Abstract

Bald Eagles on Amchitka Island, Alaska, were studied from 1969-1972. From 1970-1972 the population averaged 214.6 eagles. The average ration was 66% adults to 34% subadults. The eagles move to and from the island in relation to significant food sources (especially the garbage dump). An increase in active nests occurred from 1969-1972 due to an increase in food. The average percentage of nests containing young from 1970-1972 was 71.28%. During these three years, the average number of young known in a nest per nesting attempt was 1.24, and the average number of young known in a nest per nest containing young was 1.75. In 1972, .86 young fledged per nesting attempt, and 1.42 young fledged per nest fledging young. Prey remains from 1971-1972 averaged 23% mammalian, 61% avian, 14% fish, and 1% invertebrate as calculated by numbers. Bald Eagles were found to regularly prey on sea otter pups.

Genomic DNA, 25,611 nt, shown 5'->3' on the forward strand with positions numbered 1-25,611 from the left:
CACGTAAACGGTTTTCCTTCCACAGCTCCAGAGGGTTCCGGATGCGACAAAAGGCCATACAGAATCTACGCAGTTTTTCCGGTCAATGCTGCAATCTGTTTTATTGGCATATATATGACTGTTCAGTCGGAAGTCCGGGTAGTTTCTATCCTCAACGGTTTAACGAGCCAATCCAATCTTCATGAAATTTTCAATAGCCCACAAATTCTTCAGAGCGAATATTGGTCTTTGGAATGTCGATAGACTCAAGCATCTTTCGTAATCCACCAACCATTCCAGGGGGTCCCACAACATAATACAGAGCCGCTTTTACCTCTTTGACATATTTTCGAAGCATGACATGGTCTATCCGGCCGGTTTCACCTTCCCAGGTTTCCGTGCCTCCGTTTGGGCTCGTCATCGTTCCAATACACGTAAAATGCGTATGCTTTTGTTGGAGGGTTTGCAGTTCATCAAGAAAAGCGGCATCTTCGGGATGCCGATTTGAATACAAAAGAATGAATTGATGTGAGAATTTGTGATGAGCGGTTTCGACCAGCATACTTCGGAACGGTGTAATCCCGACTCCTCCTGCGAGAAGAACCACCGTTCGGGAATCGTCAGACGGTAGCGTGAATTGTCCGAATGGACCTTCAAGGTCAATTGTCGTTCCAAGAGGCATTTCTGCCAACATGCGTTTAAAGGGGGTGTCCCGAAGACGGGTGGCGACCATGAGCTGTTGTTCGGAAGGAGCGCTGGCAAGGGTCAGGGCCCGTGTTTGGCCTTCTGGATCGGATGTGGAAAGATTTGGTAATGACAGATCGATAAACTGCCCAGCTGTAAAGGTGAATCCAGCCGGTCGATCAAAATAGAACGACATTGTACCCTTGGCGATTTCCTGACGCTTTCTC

Degree

MS

College and Department

Plant and Wildlife Sciences

Rights

http://lib.byu.edu/about/copyright/

Date Submitted

1974-08-08

Document Type

Thesis

Handle

http://hdl.lib.byu.edu/1877/Letd290

Keywords

Bald eagle; Birds, Alaska, Amchikta Island

Language

English

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